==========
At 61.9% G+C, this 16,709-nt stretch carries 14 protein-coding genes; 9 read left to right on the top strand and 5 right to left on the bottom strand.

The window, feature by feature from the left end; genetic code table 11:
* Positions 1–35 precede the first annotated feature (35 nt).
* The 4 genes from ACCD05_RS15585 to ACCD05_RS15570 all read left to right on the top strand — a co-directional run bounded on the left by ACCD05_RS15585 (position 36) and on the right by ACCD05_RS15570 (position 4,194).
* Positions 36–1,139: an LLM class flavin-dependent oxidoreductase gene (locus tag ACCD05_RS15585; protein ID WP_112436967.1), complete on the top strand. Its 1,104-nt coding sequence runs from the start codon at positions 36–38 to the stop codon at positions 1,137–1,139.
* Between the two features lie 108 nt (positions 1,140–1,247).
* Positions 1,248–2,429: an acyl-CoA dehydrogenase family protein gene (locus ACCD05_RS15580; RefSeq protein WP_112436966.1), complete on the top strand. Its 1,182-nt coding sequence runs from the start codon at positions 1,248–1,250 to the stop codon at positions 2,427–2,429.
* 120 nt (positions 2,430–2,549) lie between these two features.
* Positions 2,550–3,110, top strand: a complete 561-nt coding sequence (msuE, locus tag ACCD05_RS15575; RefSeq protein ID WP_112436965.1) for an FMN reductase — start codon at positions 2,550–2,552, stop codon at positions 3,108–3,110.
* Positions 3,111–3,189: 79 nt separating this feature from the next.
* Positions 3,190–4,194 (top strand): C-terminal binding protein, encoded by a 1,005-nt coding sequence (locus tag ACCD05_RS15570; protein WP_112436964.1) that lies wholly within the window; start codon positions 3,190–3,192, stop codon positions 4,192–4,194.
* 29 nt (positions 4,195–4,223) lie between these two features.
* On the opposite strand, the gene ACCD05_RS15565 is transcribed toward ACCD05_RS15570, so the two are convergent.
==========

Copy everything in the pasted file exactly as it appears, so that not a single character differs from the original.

At 61.9% G+C, this 16,709-nt stretch carries 14 protein-coding genes; 9 read left to right on the top strand and 5 right to left on the bottom strand.

The window, feature by feature from the left end; genetic code table 11:
* Positions 1–35 precede the first annotated feature (35 nt).
* The 4 genes from ACCD05_RS15585 to ACCD05_RS15570 all read left to right on the top strand — a co-directional run bounded on the left by ACCD05_RS15585 (position 36) and on the right by ACCD05_RS15570 (position 4,194).
* Positions 36–1,139: an LLM class flavin-dependent oxidoreductase gene (locus tag ACCD05_RS15585; protein ID WP_112436967.1), complete on the top strand. Its 1,104-nt coding sequence runs from the start codon at positions 36–38 to the stop codon at positions 1,137–1,139.
* Between the two features lie 108 nt (positions 1,140–1,247).
* Positions 1,248–2,429: an acyl-CoA dehydrogenase family protein gene (locus ACCD05_RS15580; RefSeq protein WP_112436966.1), complete on the top strand. Its 1,182-nt coding sequence runs from the start codon at positions 1,248–1,250 to the stop codon at positions 2,427–2,429.
* 120 nt (positions 2,430–2,549) lie between these two features.
* Positions 2,550–3,110, top strand: a complete 561-nt coding sequence (msuE, locus tag ACCD05_RS15575; RefSeq protein ID WP_112436965.1) for an FMN reductase — start codon at positions 2,550–2,552, stop codon at positions 3,108–3,110.
* Positions 3,111–3,189: 79 nt separating this feature from the next.
* Positions 3,190–4,194 (top strand): C-terminal binding protein, encoded by a 1,005-nt coding sequence (locus tag ACCD05_RS15570; protein WP_112436964.1) that lies wholly within the window; start codon positions 3,190–3,192, stop codon positions 4,192–4,194.
* 29 nt (positions 4,195–4,223) lie between these two features.
* On the opposite strand, the gene ACCD05_RS15565 is transcribed toward ACCD05_RS15570, so the two are convergent.